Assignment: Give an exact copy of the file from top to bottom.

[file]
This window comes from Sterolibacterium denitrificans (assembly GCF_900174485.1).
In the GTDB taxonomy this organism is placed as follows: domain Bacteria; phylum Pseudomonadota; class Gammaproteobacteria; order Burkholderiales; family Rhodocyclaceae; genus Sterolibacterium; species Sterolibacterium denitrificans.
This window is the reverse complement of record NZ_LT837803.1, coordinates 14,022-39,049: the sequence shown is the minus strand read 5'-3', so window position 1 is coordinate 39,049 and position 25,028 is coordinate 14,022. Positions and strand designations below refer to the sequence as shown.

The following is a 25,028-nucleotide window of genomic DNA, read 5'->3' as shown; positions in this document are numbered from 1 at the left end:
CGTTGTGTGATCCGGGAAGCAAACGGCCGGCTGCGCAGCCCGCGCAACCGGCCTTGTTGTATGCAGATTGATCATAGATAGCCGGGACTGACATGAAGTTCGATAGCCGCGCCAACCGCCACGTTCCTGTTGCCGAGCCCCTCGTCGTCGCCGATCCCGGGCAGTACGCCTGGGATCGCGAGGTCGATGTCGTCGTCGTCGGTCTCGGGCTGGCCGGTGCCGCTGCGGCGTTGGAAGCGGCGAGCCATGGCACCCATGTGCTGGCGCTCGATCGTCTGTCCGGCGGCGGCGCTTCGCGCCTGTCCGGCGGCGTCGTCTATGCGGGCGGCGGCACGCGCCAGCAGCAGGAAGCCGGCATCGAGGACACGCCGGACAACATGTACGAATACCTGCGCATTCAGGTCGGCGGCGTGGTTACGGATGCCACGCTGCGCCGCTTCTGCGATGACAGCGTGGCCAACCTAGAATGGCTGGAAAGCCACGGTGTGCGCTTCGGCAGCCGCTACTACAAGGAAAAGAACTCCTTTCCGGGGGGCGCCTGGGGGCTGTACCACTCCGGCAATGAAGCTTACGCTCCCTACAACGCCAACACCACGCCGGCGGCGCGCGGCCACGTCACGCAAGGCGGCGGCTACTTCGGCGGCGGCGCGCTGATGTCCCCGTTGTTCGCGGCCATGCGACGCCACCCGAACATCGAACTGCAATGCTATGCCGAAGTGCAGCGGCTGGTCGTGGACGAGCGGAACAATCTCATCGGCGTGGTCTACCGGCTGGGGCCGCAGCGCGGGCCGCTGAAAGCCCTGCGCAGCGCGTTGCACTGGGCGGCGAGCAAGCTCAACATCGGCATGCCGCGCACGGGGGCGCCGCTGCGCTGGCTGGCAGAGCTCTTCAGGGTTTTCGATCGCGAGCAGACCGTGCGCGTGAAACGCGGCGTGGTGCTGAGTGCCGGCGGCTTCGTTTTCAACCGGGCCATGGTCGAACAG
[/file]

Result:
This window comes from Sterolibacterium denitrificans (assembly GCF_900174485.1).
In the GTDB taxonomy this organism is placed as follows: domain Bacteria; phylum Pseudomonadota; class Gammaproteobacteria; order Burkholderiales; family Rhodocyclaceae; genus Sterolibacterium; species Sterolibacterium denitrificans.
This window is the reverse complement of record NZ_LT837803.1, coordinates 14,022-39,049: the sequence shown is the minus strand read 5'-3', so window position 1 is coordinate 39,049 and position 25,028 is coordinate 14,022. Positions and strand designations below refer to the sequence as shown.

The following is a 25,028-nucleotide window of genomic DNA, read 5'->3' as shown; positions in this document are numbered from 1 at the left end:
CGTTGTGTGATCCGGGAAGCAAACGGCCGGCTGCGCAGCCCGCGCAACCGGCCTTGTTGTATGCAGATTGATCATAGATAGCCGGGACTGACATGAAGTTCGATAGCCGCGCCAACCGCCACGTTCCTGTTGCCGAGCCCCTCGTCGTCGCCGATCCCGGGCAGTACGCCTGGGATCGCGAGGTCGATGTCGTCGTCGTCGGTCTCGGGCTGGCCGGTGCCGCTGCGGCGTTGGAAGCGGCGAGCCATGGCACCCATGTGCTGGCGCTCGATCGTCTGTCCGGCGGCGGCGCTTCGCGCCTGTCCGGCGGCGTCGTCTATGCGGGCGGCGGCACGCGCCAGCAGCAGGAAGCCGGCATCGAGGACACGCCGGACAACATGTACGAATACCTGCGCATTCAGGTCGGCGGCGTGGTTACGGATGCCACGCTGCGCCGCTTCTGCGATGACAGCGTGGCCAACCTAGAATGGCTGGAAAGCCACGGTGTGCGCTTCGGCAGCCGCTACTACAAGGAAAAGAACTCCTTTCCGGGGGGCGCCTGGGGGCTGTACCACTCCGGCAATGAAGCTTACGCTCCCTACAACGCCAACACCACGCCGGCGGCGCGCGGCCACGTCACGCAAGGCGGCGGCTACTTCGGCGGCGGCGCGCTGATGTCCCCGTTGTTCGCGGCCATGCGACGCCACCCGAACATCGAACTGCAATGCTATGCCGAAGTGCAGCGGCTGGTCGTGGACGAGCGGAACAATCTCATCGGCGTGGTCTACCGGCTGGGGCCGCAGCGCGGGCCGCTGAAAGCCCTGCGCAGCGCGTTGCACTGGGCGGCGAGCAAGCTCAACATCGGCATGCCGCGCACGGGGGCGCCGCTGCGCTGGCTGGCAGAGCTCTTCAGGGTTTTCGATCGCGAGCAGACCGTGCGCGTGAAACGCGGCGTGGTGCTGAGTGCCGGCGGCTTCGTTTTCAACCGGGCCATGGTCGAACAG